Brazil and Chile are both home to around 30 million people, but their languages have different histories and their cultures are also distinct.
Brazil has been ruled by a monarchy since 1889, while Chile’s president is still a dictator.
Here’s what the two countries have in common: Both countries have a large indigenous population that has been fighting for a better standard of living.
And both countries are also facing economic woes.
“I’ve lived in Chile for 20 years and I’ve never felt this pressure to speak their language,” Nino, a 25-year-old English teacher from Chile, told Engadge.
“There’s always been a pressure from the government to educate their children.
They’re trying to do it on their own and I feel that I’m a part of that struggle.
I feel like I’m on the side of the people, the indigenous people.”
Nino also hopes to learn to speak the language of Chile, which has been struggling with poverty for years.
The country has been experiencing a rise in the number of cases of severe malnutrition, which the World Health Organization says has resulted in millions of deaths.
This is because the country’s population has become older and less able to meet basic needs, including food and sanitation.
To make matters worse, there is also a lack of education for children in the country.
A high prevalence of illiteracy in the language.
Nino says he’s been struggling to learn the language for the past five years.
He started by reading a book called The Language of the World by a Chilean academic.
“When I started, I was not very good, and I didn’t speak any words,” Ninos father said.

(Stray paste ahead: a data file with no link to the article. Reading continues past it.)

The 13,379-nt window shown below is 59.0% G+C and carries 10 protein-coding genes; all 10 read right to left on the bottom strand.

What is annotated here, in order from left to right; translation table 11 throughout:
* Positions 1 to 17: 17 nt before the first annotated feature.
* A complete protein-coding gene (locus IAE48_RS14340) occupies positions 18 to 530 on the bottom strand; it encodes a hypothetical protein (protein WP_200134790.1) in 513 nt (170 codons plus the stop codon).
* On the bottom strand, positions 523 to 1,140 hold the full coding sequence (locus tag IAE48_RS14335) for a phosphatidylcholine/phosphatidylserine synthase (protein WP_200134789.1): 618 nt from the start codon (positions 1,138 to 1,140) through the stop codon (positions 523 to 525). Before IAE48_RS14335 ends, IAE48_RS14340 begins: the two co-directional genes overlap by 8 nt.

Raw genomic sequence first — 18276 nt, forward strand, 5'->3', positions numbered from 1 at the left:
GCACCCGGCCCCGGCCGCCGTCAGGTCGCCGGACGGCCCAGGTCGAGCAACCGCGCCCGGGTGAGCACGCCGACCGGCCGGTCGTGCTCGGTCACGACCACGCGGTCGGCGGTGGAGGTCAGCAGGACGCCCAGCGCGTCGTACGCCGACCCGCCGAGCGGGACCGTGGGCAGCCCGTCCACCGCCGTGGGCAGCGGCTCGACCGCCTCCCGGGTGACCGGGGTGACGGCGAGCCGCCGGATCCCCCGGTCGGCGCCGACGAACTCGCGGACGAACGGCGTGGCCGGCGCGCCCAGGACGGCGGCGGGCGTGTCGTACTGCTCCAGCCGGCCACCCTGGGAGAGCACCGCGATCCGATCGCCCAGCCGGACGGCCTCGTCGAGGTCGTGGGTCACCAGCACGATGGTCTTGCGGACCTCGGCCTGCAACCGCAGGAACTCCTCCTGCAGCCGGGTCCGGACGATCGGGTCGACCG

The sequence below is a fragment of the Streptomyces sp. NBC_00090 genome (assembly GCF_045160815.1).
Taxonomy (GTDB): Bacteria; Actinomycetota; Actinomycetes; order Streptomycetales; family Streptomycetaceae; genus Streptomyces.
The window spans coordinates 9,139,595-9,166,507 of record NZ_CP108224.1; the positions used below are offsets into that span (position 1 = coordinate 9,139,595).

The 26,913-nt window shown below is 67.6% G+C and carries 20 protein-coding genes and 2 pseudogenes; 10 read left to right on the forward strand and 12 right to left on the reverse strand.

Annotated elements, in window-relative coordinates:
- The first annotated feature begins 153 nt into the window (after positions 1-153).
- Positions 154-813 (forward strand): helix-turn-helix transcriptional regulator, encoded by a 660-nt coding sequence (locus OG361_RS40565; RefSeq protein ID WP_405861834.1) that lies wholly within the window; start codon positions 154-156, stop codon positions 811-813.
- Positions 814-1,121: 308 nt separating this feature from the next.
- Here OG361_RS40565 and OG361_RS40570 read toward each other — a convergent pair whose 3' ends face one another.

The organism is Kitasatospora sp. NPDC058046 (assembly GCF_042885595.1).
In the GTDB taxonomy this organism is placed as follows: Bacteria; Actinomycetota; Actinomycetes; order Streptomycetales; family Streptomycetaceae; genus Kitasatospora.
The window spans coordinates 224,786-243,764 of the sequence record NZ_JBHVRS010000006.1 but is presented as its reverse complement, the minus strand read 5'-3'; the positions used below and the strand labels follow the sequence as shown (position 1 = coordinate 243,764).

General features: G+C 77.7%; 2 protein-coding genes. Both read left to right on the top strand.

“The books I read had a lot of clichés and a lot that was too simple for me to understand.
But I was able to understand the book and I started to learn and learn and study.”
Ninos mother says she has to teach her son to read in order to be able to help him when he needs to learn a new word or a new way of writing.
“It’s difficult, because we are not bilingual,” Nines mother said.
She also wants her son, who is in his first year of school, to become a translator.
Ninos language struggle Nino’s father said he hopes that Nino will soon start learning the language that he’s already learned in his home country.
“If I can help Nino learn to read and write in Chile, then I will be a blessing for the whole family,” Nina said.
Nines family is also hoping that he will also start learning to write in his native language.
He said he also hopes that he’ll be able work with his family members and teachers to write an educational book in their own language.
“He needs to have a chance to study, and then learn from us and our family,” his father said of Nino.
“Because he has a Chilean mother and a Chilean father, he’s going to be better than me.”
For Nino and his father, Nino has the chance to change the language landscape in the region.
“This is what we’re trying for,” Nini said.
They also want to teach their children that the way they live and the way that they speak is not something that is solely dictated by the state.
“We want to bring the culture back to what it was like in the past,” Ninho said.
This story was produced by The Guardian, a nonprofit news organisation based in New York City.